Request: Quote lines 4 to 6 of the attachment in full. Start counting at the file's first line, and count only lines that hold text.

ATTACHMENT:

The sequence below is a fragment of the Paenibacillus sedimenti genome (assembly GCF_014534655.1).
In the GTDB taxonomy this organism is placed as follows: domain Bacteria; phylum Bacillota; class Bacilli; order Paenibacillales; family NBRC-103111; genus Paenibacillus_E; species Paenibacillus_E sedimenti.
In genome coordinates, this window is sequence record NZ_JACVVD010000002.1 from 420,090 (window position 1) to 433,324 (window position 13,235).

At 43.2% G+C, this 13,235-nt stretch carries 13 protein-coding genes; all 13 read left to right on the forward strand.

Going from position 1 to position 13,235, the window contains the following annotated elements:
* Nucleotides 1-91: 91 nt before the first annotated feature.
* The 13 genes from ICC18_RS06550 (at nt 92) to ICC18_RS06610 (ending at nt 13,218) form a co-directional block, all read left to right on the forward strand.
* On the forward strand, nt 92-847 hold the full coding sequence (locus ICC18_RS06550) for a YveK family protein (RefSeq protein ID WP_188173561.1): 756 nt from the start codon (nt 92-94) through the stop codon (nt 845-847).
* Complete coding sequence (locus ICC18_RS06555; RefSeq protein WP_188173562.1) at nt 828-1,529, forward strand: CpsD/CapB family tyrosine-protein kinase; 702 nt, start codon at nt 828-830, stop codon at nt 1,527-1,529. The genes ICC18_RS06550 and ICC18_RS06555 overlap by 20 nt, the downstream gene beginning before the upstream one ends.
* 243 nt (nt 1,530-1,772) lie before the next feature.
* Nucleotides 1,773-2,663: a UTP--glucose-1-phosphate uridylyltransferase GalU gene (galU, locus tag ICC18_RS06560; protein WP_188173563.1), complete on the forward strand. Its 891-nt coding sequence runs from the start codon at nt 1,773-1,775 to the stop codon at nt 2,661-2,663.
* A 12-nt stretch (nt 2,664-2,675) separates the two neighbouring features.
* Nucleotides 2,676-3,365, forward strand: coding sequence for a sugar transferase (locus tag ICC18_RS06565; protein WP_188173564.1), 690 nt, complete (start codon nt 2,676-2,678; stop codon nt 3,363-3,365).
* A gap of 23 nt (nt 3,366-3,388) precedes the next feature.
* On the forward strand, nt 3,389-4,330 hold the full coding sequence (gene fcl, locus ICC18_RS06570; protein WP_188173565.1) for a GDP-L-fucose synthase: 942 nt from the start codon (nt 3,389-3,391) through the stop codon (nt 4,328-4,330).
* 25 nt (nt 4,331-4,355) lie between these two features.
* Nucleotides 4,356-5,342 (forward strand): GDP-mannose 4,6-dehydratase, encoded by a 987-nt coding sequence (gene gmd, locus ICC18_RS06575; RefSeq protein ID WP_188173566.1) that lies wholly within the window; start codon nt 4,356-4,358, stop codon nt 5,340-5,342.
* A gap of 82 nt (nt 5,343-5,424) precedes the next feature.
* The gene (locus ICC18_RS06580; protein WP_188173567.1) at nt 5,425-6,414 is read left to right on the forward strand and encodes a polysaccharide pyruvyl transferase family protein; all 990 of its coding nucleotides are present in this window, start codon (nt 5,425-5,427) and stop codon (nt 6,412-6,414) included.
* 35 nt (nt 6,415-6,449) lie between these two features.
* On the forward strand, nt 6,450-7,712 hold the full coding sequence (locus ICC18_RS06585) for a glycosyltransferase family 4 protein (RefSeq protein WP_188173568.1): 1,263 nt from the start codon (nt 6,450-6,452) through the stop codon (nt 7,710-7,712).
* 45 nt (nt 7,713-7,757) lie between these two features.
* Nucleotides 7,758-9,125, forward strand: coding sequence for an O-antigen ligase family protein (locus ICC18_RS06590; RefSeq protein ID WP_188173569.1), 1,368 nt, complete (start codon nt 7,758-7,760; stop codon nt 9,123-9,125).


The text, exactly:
At 43.2% G+C, this 13,235-nt stretch carries 13 protein-coding genes; all 13 read left to right on the forward strand.

Going from position 1 to position 13,235, the window contains the following annotated elements:
* Nucleotides 1-91: 91 nt before the first annotated feature.